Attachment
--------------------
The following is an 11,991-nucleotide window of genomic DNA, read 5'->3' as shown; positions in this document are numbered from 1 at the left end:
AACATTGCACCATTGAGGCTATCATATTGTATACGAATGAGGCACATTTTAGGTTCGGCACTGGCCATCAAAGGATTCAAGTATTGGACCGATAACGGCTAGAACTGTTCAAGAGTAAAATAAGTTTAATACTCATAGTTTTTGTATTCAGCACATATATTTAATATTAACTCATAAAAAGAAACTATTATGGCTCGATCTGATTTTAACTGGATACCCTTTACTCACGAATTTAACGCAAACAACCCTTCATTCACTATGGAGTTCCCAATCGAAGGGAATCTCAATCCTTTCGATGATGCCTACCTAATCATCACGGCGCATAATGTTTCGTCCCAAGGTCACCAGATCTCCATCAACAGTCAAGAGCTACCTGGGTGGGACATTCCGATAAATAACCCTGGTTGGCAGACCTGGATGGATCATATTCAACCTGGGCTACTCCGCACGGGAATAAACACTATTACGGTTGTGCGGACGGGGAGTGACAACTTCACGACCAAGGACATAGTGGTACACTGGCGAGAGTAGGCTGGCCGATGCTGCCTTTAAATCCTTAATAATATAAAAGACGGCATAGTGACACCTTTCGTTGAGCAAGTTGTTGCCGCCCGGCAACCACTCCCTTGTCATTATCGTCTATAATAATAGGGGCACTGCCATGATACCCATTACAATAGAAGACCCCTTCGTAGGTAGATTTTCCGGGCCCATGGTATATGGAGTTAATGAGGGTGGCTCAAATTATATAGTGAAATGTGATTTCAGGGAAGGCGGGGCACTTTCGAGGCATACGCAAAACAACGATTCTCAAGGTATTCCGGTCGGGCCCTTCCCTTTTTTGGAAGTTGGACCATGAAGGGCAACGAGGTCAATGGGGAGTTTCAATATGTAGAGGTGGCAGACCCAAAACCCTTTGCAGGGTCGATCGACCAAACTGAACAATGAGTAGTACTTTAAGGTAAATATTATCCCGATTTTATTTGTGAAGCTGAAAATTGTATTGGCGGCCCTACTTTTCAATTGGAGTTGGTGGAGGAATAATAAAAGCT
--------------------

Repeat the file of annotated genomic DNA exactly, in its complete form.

The following is an 11,991-nucleotide window of genomic DNA, read 5'->3' as shown; positions in this document are numbered from 1 at the left end:
AACATTGCACCATTGAGGCTATCATATTGTATACGAATGAGGCACATTTTAGGTTCGGCACTGGCCATCAAAGGATTCAAGTATTGGACCGATAACGGCTAGAACTGTTCAAGAGTAAAATAAGTTTAATACTCATAGTTTTTGTATTCAGCACATATATTTAATATTAACTCATAAAAAGAAACTATTATGGCTCGATCTGATTTTAACTGGATACCCTTTACTCACGAATTTAACGCAAACAACCCTTCATTCACTATGGAGTTCCCAATCGAAGGGAATCTCAATCCTTTCGATGATGCCTACCTAATCATCACGGCGCATAATGTTTCGTCCCAAGGTCACCAGATCTCCATCAACAGTCAAGAGCTACCTGGGTGGGACATTCCGATAAATAACCCTGGTTGGCAGACCTGGATGGATCATATTCAACCTGGGCTACTCCGCACGGGAATAAACACTATTACGGTTGTGCGGACGGGGAGTGACAACTTCACGACCAAGGACATAGTGGTACACTGGCGAGAGTAGGCTGGCCGATGCTGCCTTTAAATCCTTAATAATATAAAAGACGGCATAGTGACACCTTTCGTTGAGCAAGTTGTTGCCGCCCGGCAACCACTCCCTTGTCATTATCGTCTATAATAATAGGGGCACTGCCATGATACCCATTACAATAGAAGACCCCTTCGTAGGTAGATTTTCCGGGCCCATGGTATATGGAGTTAATGAGGGTGGCTCAAATTATATAGTGAAATGTGATTTCAGGGAAGGCGGGGCACTTTCGAGGCATACGCAAAACAACGATTCTCAAGGTATTCCGGTCGGGCCCTTCCCTTTTTTGGAAGTTGGACCATGAAGGGCAACGAGGTCAATGGGGAGTTTCAATATGTAGAGGTGGCAGACCCAAAACCCTTTGCAGGGTCGATCGACCAAACTGAACAATGAGTAGTACTTTAAGGTAAATATTATCCCGATTTTATTTGTGAAGCTGAAAATTGTATTGGCGGCCCTACTTTTCAATTGGAGTTGGTGGAGGAATAATAAAAGCT